The Ubiquitous Cigarette

Dad' savings bank
Dad’ savings bank

A while ago an acquaintance told me she thought it odd that I collected smoking paraphernalia, considering that I don’t smoke, and wouldn’t even let friends smoke in my house. I took great offence at what she said, because I don’t collect smoking paraphernalia at all. That is not to say I don’t have stuff that comes along with smoking in the house, I just don’t collect it. All of these items were family things that I have kept because they are associated with my parents or grandparents. She didn’t understand the difference.

I think that, now in our society and culture of no-smoking, and demonizing or pitying cigarette smokers, we forget that there was a time that smoking was ubiquitous. Both my parents and both sets of grandparents smoked. And honestly, all of their friends were smokers too. Thinking back to my childhood I cannot think of a time when there wasn’t a cigarette around me. The house was filled with ashtrays. The only rooms in the house without them were mine and my brother’s bedrooms. The more utilitarian looking ashtrays of glass or metal with simple rims tended to be in the non-public rooms, but the living room and the den had the nicer ashtrays. There was one which was white and red art glass; my brother now uses it as a candy dish. Smoking was part of their everyday life, and played an important role in their socialisation.

Ashtray with Grandfather's initials
Ashtray with Grandfather’s initials

Grandfather's ashtray made out of the bottom of brass ammo, circa WWII
Grandfather’s ashtray made out of the bottom of brass ammo, circa WWII

I remember my maternal grandfather smoking his pipe. It was fascinating to watch him fill the bowl with tobacco, pad it down, then light it up. The smell of the tobacco is one of those smells that remind me of him. My paternal grandfather also smoked pipes, and Dad had a collection of them in our den. He sometimes smoked them as well.
Grandfather's pipe
Grandfather’s pipe

I have this little metal case that my mother carried in her purse for as long as I remember. It is small, pink and has the image of a smoking cigarette in an ashtray on the top. It is a portable ashtray. It allowed Mom to smoke wherever she was, and not worry about her buts and ashes. I treasure it, because Mom loved it, she would bring it out from her purse like some kind of treasure. There was this sense of wonder and intrigue. It was unusual and it was useful.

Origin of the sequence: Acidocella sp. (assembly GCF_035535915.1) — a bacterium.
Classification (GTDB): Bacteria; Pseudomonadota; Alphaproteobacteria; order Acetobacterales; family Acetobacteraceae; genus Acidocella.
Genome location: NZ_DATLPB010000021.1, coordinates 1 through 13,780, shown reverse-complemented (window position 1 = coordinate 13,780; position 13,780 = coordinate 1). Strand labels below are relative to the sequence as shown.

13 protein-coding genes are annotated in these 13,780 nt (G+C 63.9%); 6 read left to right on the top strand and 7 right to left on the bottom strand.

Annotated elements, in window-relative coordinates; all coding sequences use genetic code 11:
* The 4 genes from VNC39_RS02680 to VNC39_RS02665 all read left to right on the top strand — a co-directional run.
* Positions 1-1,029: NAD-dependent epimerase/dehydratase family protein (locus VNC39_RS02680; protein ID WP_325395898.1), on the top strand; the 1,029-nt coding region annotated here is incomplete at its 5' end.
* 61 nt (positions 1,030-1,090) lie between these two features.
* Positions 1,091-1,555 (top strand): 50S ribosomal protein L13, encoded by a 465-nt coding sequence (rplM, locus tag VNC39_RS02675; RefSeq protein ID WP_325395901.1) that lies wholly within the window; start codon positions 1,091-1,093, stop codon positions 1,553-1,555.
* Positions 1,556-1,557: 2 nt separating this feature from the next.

The portable ashtray
The portable ashtray

Inside the ashtray- still haven't cleaned it out.
Inside the ashtray- still haven’t cleaned it out.

My father kept a number of tobacco related items which his father had as mementos as well- his dad’s pipes, cigarette cases, lighters (even some that no longer worked). Smoking was for him just as connected to his childhood and the memories of his late parents. And although I never knew my paternal grandparents, I keep them because Dad treasured them.

No doubt the usefulness of the items to our life dictates to certain degrees what items have been kept and which were not. Small items like pipes and portable ashtrays are easy mementos because they don’t take up much room. But larger items like cigarette cases, ashtrays, and tins are kept because they continue to serve a purpose, although different now, or are decorative.

Cigarette case given to my grandfather from the town of Hamstead, QC in gratitude for his service as alderman.
Cigarette case given to my grandfather from the town of Hamstead, QC in gratitude for his service as alderman.

Don’t get me wrong, I haven’t many fond memories of smoking itself. To me the act is inexorably linked to the cancer which killed my parents, two of my grandfathers, and a grandmother. I also remember having to clean the walls of our childhood home after their passing, and realising that the water was yellow from all of the nicotine of their cigarettes. The realisation that my parents had this lining their lungs- yuck! But smoking was a part of my life for the longest of times, even though I don’t smoke myself. And because of this, the artefacts of smoking have meaning to me, and so are kept.

If you are interested in the history of smoking, there is this great book by Jarrett Rudy called “The Freedom to Smoke: Tobacco Consumption and Identity”(McGill-Queen’s University Press, 2005)